Joan has had a licensed day care at their home over twelve years. She now works at Quebecor as a machine operator. Her husband, Jack, is a salesman for Rienhart Restaurant Supply. Their children are Jonathan and Jay.
Julie is a supervisor in the Human Services Department for Benton County. Her daughter, Kendra, has helped with the vegetable enterprise this summer, along with cousins Jonathan, Tanner, and Jay.
Lori is a machine operator at Quebecor and her husband, Ronnie, farms with two of his brothers. Their children are Tanner and Morgan.
Karen is a bookkeeper at Home Depot.
Danny, an electrician, works in the Twin Cities for Master Electric and his wife, Jenny, is a mental health practitioner for REM in St. Cloud. They have a hobby farm and Danny has helped with delivery routes for vegetables. Their children are Davin and Ethan.
Steve is a concrete block layer, working in the Twin Cities and his wife, Tennelle, is now a stay at home mom with daughters Olivia and Ava. They live on a small farm in the neighborhood.
In the community, Greg, LeRoy and Lorraine and most of the family are members of Sts. Peter and Paul Church in Gilman. Greg is a member of the Knights of Columbus. LeRoy is a lifetime member. Lorraine belongs to the Christian Mother’s Rosary Society. Greg served three years on the township board and the church council. The children have belonged to 4H and LeRoy and Lorraine are past 4H leaders. Several of the Novaks are part of the Gilman Park and Recreation Association that has tarred trails recently and maintains other recreation areas in Gilman. They provide vegetables and work with other families on a summer picnic that is held jointly with the parishes in Gilman, Morrill, and Brennyville.
One of the highlights of the Novaks’ farming experience has been to see the appreciation people show to them in communities where they have sold produce. As they have cut back on their routes in recent years, they continued in one community strictly because of the appreciation the people expressed for their produce. Good friendships have grown out of their contacts in selling produce. The Novaks have really enjoyed having their children and grandchildren working together with the vegetable markets. Children, and now, grandchildren have always enjoyed newborn critters around the farm. One year they bottle fed a couple of baby raccoons that apparently had lost their mother. Following the Halloween snowstorm in 1991, Greg set out to build a huge snowman that ended up being about 29 feet tall and attracted visitors from around the St. Cloud area and surrounding states. The snowman story reached national news media.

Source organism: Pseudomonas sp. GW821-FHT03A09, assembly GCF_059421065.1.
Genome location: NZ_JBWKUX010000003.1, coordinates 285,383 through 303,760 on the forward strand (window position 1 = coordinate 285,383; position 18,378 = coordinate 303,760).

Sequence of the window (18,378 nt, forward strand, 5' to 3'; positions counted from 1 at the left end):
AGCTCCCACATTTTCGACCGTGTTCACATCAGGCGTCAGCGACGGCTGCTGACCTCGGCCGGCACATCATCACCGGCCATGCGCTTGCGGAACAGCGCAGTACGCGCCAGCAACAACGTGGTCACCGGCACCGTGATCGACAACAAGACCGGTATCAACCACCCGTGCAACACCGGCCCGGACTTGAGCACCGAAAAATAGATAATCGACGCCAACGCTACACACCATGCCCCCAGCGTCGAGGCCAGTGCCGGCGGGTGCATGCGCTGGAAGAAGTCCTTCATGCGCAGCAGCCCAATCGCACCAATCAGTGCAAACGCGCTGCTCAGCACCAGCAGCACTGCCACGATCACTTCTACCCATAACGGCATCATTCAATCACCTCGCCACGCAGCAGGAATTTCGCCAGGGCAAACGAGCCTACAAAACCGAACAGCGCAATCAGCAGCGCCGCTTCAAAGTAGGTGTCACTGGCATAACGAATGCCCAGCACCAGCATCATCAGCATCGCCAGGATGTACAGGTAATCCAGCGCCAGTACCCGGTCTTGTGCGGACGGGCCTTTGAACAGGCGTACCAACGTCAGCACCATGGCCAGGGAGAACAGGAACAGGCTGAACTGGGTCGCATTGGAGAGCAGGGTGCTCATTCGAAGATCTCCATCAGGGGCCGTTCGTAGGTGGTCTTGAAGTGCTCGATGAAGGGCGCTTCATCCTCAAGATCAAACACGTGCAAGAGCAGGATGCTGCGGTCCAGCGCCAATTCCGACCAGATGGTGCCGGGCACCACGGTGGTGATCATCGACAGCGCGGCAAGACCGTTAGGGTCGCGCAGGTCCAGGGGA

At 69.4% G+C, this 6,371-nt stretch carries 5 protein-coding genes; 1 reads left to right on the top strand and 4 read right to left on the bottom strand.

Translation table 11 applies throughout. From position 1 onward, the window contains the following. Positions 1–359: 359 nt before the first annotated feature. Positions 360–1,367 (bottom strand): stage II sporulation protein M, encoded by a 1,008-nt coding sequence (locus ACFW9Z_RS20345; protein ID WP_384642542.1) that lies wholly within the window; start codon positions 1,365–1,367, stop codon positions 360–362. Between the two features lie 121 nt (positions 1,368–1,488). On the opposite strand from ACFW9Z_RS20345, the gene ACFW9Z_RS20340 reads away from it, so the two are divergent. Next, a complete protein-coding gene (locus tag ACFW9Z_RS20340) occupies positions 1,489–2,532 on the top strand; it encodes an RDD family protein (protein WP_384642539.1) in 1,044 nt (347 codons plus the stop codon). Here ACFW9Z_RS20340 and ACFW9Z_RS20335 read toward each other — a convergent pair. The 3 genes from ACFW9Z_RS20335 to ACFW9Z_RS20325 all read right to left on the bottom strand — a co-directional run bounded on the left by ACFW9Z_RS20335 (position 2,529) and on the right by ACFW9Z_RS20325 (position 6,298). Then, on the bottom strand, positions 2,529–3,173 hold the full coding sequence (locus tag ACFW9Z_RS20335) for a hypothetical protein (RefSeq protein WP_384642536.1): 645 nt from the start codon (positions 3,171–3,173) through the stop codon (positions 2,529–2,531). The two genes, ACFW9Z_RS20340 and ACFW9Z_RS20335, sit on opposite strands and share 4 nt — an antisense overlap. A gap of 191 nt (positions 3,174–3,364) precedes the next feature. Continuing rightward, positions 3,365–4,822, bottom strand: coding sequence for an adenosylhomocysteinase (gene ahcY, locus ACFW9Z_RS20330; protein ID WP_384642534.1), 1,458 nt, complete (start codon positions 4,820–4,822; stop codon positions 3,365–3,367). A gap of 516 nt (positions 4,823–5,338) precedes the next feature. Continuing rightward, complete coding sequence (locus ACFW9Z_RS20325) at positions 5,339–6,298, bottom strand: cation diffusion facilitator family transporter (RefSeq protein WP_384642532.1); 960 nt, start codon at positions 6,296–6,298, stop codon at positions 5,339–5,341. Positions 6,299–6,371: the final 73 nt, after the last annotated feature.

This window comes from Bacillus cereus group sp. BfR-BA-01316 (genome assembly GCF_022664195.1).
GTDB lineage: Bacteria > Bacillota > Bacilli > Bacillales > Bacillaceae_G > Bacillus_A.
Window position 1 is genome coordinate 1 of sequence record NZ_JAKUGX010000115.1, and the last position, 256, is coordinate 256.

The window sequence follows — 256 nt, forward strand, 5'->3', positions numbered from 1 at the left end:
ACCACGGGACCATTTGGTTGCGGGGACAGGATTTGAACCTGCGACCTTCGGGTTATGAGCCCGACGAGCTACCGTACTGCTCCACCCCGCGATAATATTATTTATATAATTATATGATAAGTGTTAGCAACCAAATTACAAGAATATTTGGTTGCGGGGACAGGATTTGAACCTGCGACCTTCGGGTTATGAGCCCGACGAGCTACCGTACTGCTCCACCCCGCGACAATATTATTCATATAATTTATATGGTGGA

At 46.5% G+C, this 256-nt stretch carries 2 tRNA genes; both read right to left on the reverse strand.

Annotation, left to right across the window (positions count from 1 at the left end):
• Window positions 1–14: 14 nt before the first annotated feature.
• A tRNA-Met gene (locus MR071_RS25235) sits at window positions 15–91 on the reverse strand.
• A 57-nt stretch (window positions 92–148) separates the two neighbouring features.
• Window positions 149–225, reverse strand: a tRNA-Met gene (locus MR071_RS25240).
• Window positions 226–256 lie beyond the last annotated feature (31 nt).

The Novaks’ goal has been to make the farm work to meet the needs of the family and to give family members a chance to be part of it. They enjoy the adventure of trying new things and seeing how things will grow. Family members have worked together to give each other time to do other things. LeRoy and Lorraine have spent some of the winter in Texas for the past eight years and would like to slow down a notch to enjoy life a little more with a little less work.
The Novaks speak with a noticeable measure of appreciation for the things they have been able to do over the years as a family on the farm and in the community; and it means a lot to them to continue to be connected with family and friends in the community. Congratulations to the Novak family.
The Farm Family Recognition Program is a joint effort of the College of Food, Agriculture and Natural Resource Sciences, the U of M Extension Service, the Minnesota Agricultural Experiment Station, and the College of Veterinary Medicine in cooperation with Farmfest.